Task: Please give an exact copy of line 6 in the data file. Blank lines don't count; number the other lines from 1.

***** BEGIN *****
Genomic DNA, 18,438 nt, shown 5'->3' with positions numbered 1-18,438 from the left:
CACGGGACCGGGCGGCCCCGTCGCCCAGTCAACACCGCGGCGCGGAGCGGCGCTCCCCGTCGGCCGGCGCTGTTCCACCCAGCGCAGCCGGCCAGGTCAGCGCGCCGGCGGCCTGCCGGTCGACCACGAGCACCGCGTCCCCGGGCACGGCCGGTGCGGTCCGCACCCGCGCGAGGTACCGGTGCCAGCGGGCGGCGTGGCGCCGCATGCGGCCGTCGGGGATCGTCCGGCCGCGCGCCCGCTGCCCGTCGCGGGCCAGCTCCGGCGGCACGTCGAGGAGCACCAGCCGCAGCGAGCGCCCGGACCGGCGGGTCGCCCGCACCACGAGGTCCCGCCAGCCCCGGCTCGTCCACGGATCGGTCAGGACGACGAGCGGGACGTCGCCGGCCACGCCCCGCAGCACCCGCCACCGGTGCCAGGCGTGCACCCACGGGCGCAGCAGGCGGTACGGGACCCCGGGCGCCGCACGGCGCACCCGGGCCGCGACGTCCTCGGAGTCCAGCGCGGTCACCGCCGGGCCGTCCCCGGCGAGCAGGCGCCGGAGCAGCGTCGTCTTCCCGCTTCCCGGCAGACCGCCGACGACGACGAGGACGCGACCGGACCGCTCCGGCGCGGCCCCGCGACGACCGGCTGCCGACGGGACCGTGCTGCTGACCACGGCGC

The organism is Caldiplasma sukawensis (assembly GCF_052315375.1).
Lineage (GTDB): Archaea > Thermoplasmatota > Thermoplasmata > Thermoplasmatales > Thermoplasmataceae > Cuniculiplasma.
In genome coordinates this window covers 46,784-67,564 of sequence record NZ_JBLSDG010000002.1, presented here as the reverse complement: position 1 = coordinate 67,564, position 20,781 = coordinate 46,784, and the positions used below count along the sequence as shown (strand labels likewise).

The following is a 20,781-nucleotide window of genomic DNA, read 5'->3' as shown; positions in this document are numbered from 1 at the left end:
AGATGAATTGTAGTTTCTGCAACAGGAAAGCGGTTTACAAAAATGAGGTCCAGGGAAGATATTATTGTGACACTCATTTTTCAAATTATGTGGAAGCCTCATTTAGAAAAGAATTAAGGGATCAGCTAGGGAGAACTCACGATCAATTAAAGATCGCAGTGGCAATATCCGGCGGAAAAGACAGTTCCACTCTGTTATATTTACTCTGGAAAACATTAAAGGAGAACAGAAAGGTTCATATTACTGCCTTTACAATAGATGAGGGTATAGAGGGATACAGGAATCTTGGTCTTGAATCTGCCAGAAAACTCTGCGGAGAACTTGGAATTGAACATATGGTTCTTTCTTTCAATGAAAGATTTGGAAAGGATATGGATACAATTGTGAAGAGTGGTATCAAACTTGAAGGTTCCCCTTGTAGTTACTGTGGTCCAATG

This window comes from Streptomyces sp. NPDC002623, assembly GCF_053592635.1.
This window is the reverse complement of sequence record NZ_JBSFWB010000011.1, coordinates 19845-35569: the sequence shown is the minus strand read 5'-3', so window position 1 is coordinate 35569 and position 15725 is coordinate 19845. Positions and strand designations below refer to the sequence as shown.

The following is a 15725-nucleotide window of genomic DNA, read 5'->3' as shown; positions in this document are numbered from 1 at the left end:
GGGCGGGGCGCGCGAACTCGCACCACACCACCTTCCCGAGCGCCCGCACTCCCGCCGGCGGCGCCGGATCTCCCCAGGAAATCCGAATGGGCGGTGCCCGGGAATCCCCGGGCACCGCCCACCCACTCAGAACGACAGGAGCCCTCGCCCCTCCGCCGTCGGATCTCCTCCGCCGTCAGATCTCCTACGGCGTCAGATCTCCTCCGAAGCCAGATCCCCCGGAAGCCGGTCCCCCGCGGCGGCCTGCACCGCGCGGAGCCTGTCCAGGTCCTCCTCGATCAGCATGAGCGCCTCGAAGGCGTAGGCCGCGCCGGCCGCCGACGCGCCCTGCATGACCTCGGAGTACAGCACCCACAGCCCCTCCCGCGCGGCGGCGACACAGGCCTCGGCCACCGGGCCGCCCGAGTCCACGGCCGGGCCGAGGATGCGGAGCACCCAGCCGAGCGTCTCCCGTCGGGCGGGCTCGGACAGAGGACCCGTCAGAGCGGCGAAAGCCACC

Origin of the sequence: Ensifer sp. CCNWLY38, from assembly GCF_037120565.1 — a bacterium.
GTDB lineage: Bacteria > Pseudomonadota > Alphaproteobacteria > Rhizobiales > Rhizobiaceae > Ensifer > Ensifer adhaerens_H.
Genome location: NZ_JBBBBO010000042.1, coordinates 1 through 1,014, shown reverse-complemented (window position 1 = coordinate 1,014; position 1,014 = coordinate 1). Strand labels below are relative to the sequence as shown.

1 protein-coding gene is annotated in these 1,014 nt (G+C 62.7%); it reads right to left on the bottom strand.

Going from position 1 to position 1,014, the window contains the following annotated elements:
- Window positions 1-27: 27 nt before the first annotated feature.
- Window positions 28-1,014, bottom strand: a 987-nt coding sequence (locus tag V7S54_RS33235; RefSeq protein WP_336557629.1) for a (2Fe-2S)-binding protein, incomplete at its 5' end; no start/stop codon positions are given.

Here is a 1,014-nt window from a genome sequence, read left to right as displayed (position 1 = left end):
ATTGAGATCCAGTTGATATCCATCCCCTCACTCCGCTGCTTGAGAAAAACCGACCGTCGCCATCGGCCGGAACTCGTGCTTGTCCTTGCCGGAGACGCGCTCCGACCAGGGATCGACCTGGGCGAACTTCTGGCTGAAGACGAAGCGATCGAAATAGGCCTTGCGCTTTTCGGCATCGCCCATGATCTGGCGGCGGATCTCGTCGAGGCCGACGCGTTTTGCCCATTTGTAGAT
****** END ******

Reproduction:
The following is a 20,781-nucleotide window of genomic DNA, read 5'->3' as shown; positions in this document are numbered from 1 at the left end: